I will put this to rest with you too. Because you are misreading my comments in a rush to use your big terms (ad hominem, etc) that I do not think you understand what the meaning really is of them. The only point I wanted to make was this;
Science cannot rule out a God, whether the God of the Bible or any other God (like Sirona said), as the origin of life or "cause" that brought the universe into existence so niether can you nor Tuesday. You may choose not to believe in higher powers and that is your right to do so, but you cannot say they absolutely cannot exist. I do not see how that is "circular reasoning", it is pretty straight forward fact. Peace, Lilly
Her claim in paragraph (1) not withstanding, the claim made about science is contingent on the definitions of Science and God and I do not submit this point. I have made ample points on the subject. Depending on the theists definition, it can be proved that God did or did not do a certain thing. This is empty reasoning. Lovelylil fails to make this distinction: There is no way she can prove that God is not writing this message (as I type these words). But, given an understanding of the common ideas about God she is fair to infer that it is a human writing this message. Furthermore, she could say that it would be irrational to believe that God is writing this message. Finally, if speaking deductively from the proposition "If God exists, he does not write on internet message boards" she could conclude that God is not writing on an internet message board. However, if I added the premise that "God is writing on JW discussion forum" and "JW discussion forum is an internet message board" one could rightly prove God does not exist given the premises laid out.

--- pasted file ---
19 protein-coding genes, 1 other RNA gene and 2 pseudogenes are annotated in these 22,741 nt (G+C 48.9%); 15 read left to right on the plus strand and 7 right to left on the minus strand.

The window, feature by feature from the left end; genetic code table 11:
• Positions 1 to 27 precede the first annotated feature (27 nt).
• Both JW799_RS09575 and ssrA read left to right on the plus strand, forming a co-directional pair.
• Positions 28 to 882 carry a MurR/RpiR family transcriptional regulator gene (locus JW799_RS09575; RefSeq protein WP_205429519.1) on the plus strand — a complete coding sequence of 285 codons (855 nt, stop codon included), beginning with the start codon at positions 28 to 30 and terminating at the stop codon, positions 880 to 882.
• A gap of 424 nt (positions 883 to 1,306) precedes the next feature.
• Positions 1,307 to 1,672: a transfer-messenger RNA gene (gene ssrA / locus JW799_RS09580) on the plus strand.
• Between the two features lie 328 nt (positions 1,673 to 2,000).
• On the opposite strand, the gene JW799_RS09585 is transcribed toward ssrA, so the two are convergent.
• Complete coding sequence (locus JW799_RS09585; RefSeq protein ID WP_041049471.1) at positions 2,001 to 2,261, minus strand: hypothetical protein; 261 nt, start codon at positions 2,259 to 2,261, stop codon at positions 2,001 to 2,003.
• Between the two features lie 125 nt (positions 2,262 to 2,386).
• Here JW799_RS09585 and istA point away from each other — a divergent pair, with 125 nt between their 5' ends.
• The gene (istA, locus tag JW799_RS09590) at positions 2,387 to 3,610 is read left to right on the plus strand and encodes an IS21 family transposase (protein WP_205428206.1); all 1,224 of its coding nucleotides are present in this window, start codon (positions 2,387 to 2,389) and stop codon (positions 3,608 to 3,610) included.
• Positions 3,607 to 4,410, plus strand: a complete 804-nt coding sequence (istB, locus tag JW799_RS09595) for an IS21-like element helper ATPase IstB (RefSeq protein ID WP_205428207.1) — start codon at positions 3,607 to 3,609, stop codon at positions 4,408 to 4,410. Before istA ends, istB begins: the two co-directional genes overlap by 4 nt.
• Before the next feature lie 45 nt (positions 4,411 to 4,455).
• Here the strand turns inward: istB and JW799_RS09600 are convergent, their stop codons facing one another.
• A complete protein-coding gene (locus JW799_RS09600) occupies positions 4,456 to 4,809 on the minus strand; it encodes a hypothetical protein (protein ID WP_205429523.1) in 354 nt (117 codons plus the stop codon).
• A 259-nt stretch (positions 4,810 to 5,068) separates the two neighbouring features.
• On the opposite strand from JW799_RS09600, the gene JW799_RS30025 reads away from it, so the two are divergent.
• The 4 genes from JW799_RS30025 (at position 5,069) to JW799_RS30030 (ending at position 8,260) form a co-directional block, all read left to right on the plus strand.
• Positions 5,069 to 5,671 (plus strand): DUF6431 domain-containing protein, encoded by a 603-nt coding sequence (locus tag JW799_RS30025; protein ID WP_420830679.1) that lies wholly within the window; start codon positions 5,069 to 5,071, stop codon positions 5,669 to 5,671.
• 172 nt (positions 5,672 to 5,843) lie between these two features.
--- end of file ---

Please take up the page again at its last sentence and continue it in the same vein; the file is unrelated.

She then continued to misrepresent the nature of beliefs as points of "choice." It seems clear to the psychological community at large that people form beliefs based on information attained through the five senses and in respect to other beliefs, instincts and biology. She also failed to respond to the causal chain definition I had pointed out previously. I will post an elaborated version of entailment and causality as follows:
1. The universe at any time, T is completely defined by the state of affairs which entail the composition of the universe (spatial relationships of mass/energy with respect to eachother at time T)
2. The universe at the next fundamental occurance of space/time is fully entailed by the state of affairs which immediately preceeded the state of affairs at T.
3. Regressed into the past, the universe has a complete natural explanation given the existance of the state of affairs such that the preceding Ta entailed the antecedant Tb.
4. This can be regressed to the Plank wall at 10^-43 seconds after T was first entailed in the function of the universe.
5. If all times T are entailed through General Relativity as part of the universe, then all T's can themselves be infinitely regressed without respect to a beginning.
Even if I credit Lovelylil with a beginning, God only needs to exist for 10 to the negative 43 seconds. If this is where a Deist wants to hang his hat, by all means do so (on the smalles hat rack the universe has ever seen). But to extrapolate this to a Theist argument that not only does this infinitely unneccessary being exist, but that he listens to you and you know what he wants is a jump of the highest possible order.
Lovelylil concluded her third reference to me by again ignoring everything I had said about her usage of the Thermodynamic Argument. I say for a third time that this fallacy is in the definition of boundary conditions for closed systems as has been known since well before the 1970's when it was mathematically demonstrated in dissipative systems. I will myself hang my hat on this one, since I am actually an engineer who works in the applied sciences of energy systems.